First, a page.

To the naked eye, you might think these are just doll house or miniature plates, when in fact they are a very important part of advertising history. Each disc served an important advertising role with one of the most appealing patterns, the willow pattern. I have to admit, for the longest time, I just wanted to own one of these beauties.
These were not widely manufactured, but if I may say so it was pretty smart to create an advertising piece that could be displayed in someone’s home on a shelf or in a cabinet for everyone to see. Most advertising of the time was cardboard and most never survived the wear and tear.
Lets start with Hughes & Manchester Co. Providence Rhode Island. I have seen these discs in various colors, blue, green, red and brown. I have only been able to get my hands on the red one. I don’t often see these with anything on the back side of them. I did find this company sold various manufacturers china wares as evidenced by the next picture.
Next up lets look at Abram French & Co from Boston! Dating from 1869 – 1884 is this miniature Abram French & co. advertising plate. Abram French and Co. was a retailer of fine china and glassware in Boston from 1860 – 1902. The company was located on the corner of Franklin and Devonshire st. , Boston and changed their name to Abram French & co. in 1869. The company experienced a significant fire in 1885, destroying most of their current inventory. They never fully recovered and closed their doors in 1902.
Next up is E. Kirby’s Stores for China & Glass 63 Penge Road South Norwood. Investigation tells me this is in London. Unfortunately I was unable to find information related to this company or location. I am guessing the plate says it all. I was able to find a picture of what it may have looked like back in the day from an old post card. I believe the location to be on the right side where the covered carriage is sitting. Current pictures show the building is no longer attached to adjoining buildings.
Next up is John Mortlock – The Pottery Galleries Oxford & Orchard St. Portman Square W. I would not guess as to who Mr. Naracott was but he must have been one important fellow to have this printed on the back of this advertising disc. Maybe he was a salesman or high volume purchaser.
The Dictionary of Victorian London states: IN OXFORD STREET and ORCHARD STREET, W., are situated the famous and Historical OLD POTTERY GALLERIES OF MORTLOCK’S. Established so far back as the middle of the last century, they have continued uninterruptedly in direct line of the same family: JOHN MORTLOCK, 1746; WILLIAM MORTLOCK, 1777; JOHN and WILLIAM MORTLOCK, 1801; JOHN MORTLOCK, 1812; JOHN MORTLOCK and SIMON STURGES, 1835; JOHN MORTLOCK, 1840; JOHN MORTLOCK, JUNE., 1872. “Stet fortuna domus.“
The productions of the firm have deservedly acquired a world-wide reputation. The Galleries are constantly honoured with visits from Members of the Royal Family, and Representatives of other European Courts, and are the favourite resort for the élite of Society. American visitors also patronize the Galleries in large numbers. Probably in no other country in Europe is such a Magnificent Collection of Pottery, Porcelain, and Glass to be seen, the most eminent fabricants of the world being represented. Mortlock’s Designs, Models, and Colourings are chiefly registered, and distinguished by the most refined taste and artistic merit. To avoid their Designs, &c., being copied by inferior makers a Catalogue is not published, but Samples sent, carriage paid to all parts.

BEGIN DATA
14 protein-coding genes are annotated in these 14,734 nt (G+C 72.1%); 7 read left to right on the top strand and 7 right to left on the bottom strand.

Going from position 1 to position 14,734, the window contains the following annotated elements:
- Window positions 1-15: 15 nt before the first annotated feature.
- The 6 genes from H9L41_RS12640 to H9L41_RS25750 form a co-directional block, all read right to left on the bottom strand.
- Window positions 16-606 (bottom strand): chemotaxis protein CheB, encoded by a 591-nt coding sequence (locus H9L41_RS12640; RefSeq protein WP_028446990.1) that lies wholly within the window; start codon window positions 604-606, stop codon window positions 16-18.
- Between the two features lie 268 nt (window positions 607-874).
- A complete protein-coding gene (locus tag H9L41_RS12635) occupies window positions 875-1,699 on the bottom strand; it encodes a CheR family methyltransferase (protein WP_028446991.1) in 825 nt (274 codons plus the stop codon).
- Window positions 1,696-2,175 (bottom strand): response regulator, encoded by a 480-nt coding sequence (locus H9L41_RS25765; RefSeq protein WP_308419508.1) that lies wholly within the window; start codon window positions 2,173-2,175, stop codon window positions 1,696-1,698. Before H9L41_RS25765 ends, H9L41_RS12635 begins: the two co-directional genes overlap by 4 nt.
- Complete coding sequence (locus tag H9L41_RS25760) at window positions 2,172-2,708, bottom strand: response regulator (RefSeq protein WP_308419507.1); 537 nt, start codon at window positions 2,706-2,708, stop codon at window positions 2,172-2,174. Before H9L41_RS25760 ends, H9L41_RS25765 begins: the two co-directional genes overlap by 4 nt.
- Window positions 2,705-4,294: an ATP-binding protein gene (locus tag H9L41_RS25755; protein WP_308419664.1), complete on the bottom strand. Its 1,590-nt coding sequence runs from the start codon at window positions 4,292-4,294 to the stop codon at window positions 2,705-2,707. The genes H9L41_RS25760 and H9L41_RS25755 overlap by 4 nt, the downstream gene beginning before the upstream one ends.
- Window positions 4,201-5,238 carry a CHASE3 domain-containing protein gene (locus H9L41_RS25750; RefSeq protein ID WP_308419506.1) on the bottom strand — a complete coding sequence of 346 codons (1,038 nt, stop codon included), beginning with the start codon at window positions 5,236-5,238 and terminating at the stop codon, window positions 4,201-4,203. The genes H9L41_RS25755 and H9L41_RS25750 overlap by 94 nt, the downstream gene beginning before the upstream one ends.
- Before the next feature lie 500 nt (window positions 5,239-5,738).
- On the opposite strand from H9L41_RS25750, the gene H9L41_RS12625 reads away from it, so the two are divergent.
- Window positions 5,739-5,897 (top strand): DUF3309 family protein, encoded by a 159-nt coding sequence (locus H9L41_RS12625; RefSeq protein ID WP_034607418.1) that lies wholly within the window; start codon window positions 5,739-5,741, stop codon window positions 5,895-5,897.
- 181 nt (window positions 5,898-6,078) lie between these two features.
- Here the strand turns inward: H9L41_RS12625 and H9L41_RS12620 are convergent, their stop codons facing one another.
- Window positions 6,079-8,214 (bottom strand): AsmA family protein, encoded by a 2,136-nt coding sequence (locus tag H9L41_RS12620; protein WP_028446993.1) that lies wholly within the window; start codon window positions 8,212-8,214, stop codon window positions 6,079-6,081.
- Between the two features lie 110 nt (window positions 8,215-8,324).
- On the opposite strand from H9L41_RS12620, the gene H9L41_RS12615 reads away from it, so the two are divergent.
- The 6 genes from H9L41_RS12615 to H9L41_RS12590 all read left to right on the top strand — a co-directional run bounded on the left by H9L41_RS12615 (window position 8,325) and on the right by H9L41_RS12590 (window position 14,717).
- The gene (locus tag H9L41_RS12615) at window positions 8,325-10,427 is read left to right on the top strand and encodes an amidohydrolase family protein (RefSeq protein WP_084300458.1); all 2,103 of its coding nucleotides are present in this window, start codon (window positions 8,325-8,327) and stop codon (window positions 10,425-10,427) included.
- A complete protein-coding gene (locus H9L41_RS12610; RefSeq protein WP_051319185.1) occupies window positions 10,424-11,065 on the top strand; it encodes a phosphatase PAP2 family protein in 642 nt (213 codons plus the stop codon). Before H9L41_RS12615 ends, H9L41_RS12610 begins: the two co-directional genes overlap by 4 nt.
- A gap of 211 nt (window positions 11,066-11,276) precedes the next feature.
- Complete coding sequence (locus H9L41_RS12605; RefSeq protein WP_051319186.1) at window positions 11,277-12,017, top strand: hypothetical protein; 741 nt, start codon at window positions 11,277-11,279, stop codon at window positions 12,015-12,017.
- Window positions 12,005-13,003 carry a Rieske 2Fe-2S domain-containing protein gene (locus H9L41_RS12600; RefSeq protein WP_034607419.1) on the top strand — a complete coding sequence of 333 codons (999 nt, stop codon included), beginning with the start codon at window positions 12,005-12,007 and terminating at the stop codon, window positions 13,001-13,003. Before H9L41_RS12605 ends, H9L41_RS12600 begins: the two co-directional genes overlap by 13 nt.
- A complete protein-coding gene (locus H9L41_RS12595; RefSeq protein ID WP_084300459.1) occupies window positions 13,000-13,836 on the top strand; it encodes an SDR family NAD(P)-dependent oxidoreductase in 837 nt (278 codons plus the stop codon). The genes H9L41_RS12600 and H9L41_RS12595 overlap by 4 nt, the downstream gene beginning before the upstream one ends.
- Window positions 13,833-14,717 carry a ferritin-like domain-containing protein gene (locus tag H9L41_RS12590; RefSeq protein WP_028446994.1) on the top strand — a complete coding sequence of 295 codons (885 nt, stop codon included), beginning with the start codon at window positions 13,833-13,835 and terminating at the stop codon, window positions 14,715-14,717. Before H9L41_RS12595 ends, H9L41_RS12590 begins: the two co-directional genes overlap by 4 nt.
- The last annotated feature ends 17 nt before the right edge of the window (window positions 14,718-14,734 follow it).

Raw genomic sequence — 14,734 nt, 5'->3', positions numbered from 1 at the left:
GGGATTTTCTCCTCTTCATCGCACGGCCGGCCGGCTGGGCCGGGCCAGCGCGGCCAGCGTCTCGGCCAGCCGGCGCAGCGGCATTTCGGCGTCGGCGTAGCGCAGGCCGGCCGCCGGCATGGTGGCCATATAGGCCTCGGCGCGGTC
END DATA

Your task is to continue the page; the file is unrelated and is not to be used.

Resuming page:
Mortlock’s have never aimed at “Cheapness, but supply Dinner Services from 21s. and upwards, and other services at equally moderate prices.-ADVERTISEMENT.
Next up is Richard Stanway from Newcastle 1879. I don’t know much about this little disc, but if I recall, it was maybe a tailor shop. This piece is a little different than others in that it has a hole on the top, as if you could wear it as a necklace or it would be hung somewhere or something. I can see me wearing a 2+ inch disc on my neck looking like a willow rapper…not so much, but I love it none the less!
Next is an advertising disc with nothing at all printed in the center. This tells me various pottery manufacturers utilized these during the time as an advertising piece. I would guess one of the companies they sold pottery for mass produced these items and added the store front’s name to them in an effort to bolster sales.
Last but not least is a tiny little disk with the blue willow border and a log cabin in the middle.
This little plate is just over the size of a fifty cent piece! It is Bone China and marked Jon Roth England. It is hand engraved by Graphaprint in Staffordshire England. The picture on the front is of the Joseph Spaulding House built in 1828 in Nantucket Rhode Island.
https://en.wikipedia.org/wiki/Joseph_Spaulding_House pictured below is a current picture:
I will close out by saying there are a few of these pieces pictured in the Willow Ware Ceramics in Chinese Tradition book by Leslie Bockol. On page 71! The value associated is approximately $125 each.
Happy Hunting Willowers!